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Dear Dad: I'm Sorry I Blew Out Your Nice Stereo Speakers

<strong>I think we can all agree that he deserves at least a little bit of the blame:</strong> Keith Emerson of Emerson, Lake & Palmer on stage with his Moog synthesizer.
<strong>I think we can all agree that he deserves at least a little bit of the blame:</strong> Keith Emerson of Emerson, Lake & Palmer on stage with his Moog synthesizer.

As a kid, I will never forget my dad doing this amazing thing: He bought a high-fidelity stereo, a tube amp/tuner all encased in a beautiful walnut cabinet. The year was 1966, and my life was forever changed. I went from hearing music on a small, portable transistor radio to hearing it on an amazing sound system. Long before I'd ever hear music at a live concert, Dad's hi-fi was the only way I could hear a piano sound like a piano, or a drum have thump, a guitar have bite. And the harmonies on Meet the Beatles sounded like John, Paul and George were in fact standing there.

I'm reminded of my dad's stereo for two reasons: Sitting on my desk right now is a reissue of the first Emerson, Lake & Palmer record — the band's self-titled release that originally came out in 1970 — and today I'm in Asheville, N.C., for Moogfest, the annual electronic music festival held here.

Both of these things have sparked a memory of the day I destroyed my dad's speakers by playing "The Barbarian." It's a piece written by Bela Bartok and reinterpreted by Emerson, Lake & Palmer on the band's debut record, using synths like the Moog. I was in college at the time but still living at home. Everyone was out for the day and that's often when I could really crank up my music. I can remember that moment when those opening notes of Greg Lake's heavily processed bass, perhaps re-enforced by a Moog synthesizer, came on. I'm sure those tubes glowed a bit extra bright and worked a bit harder when I cranked up the volume even more. Then it all came to a violent end. That big, visceral bottom end turned into a sound not too different from a whoopee cushion. I felt awful. I had ruined my dad's prized possession and now I had to tell him what his irresponsible teen had done.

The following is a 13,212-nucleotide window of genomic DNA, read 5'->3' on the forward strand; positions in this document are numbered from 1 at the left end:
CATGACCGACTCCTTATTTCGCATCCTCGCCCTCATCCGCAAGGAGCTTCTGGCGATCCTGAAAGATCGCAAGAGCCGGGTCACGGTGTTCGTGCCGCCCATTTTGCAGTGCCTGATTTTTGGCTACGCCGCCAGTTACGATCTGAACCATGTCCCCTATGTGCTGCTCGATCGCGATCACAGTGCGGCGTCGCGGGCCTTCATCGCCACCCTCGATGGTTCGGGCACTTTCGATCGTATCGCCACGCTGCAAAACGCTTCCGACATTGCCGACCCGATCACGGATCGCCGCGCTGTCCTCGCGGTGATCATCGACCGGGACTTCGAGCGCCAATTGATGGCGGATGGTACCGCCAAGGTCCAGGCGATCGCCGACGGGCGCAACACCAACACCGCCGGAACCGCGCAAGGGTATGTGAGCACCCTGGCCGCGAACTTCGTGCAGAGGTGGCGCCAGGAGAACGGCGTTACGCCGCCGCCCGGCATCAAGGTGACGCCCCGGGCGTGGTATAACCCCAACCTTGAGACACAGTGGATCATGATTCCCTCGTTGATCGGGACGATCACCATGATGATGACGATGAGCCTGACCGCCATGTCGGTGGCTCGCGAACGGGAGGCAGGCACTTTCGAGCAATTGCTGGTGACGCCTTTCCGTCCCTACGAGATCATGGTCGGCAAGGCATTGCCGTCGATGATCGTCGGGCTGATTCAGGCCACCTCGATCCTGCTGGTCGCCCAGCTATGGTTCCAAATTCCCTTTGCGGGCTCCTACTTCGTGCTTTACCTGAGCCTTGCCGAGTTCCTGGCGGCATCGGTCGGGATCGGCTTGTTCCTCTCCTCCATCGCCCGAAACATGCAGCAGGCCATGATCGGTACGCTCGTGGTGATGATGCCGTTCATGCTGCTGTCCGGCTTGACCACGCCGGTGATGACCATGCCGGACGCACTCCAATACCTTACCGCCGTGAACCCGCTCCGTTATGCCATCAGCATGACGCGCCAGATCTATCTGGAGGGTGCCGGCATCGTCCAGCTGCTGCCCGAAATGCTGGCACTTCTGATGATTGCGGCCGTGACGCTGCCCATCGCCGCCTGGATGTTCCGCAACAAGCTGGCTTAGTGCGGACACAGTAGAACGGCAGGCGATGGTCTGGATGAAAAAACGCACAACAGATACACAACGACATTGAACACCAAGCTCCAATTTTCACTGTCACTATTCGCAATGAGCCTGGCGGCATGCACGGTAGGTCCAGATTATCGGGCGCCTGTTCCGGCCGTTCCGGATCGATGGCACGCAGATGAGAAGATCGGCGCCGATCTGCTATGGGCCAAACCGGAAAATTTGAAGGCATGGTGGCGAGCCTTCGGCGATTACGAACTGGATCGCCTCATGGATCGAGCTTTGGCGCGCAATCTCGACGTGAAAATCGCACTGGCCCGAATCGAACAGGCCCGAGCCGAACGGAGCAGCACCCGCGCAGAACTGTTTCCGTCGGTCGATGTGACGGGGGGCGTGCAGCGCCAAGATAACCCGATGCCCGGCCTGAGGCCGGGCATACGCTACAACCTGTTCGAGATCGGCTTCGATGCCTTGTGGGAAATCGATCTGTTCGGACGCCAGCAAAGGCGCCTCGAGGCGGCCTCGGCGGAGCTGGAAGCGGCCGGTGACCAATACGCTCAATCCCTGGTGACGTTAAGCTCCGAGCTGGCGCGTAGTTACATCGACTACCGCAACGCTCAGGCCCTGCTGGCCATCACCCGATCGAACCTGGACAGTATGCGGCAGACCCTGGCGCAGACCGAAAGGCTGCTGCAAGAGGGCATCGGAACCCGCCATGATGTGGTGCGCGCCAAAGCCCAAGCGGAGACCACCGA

I'm sure I'm not the first kid to blow up some speakers, but think about what the Moog and it's counterparts were doing not just to speakers around the world but to our sonic soundscape. It was the start of a revolution in sound. As I hear and feel sounds coming from computers (even brand-new Moog synths manufactured just blocks away in Asheville) this weekend, I wonder what's next. I couldn't have imagined the intense visceral nature of today's bass sounds all those years ago. How will gear get any better, and how will sound be delivered in the future?

The odd thing is that when I go to the homes of 20-year-olds these days, there's rarely a decent pair of speakers, let alone a good amp. It's astonishing, really, at a time when we have the ability to reproduce sound so bone-shakingly. We are a headphone culture, a culture of convenience over quality, for the most part. But surely that's not our destiny. Can you imagine what your sonic future will be? And how will it be different from the way you listen to music today?

Oh, by the way, my dad was totally cool about me blowing out his speakers. We took them to Howard's Speaker Repair in Kensington, Md., and they lasted a good many years more.

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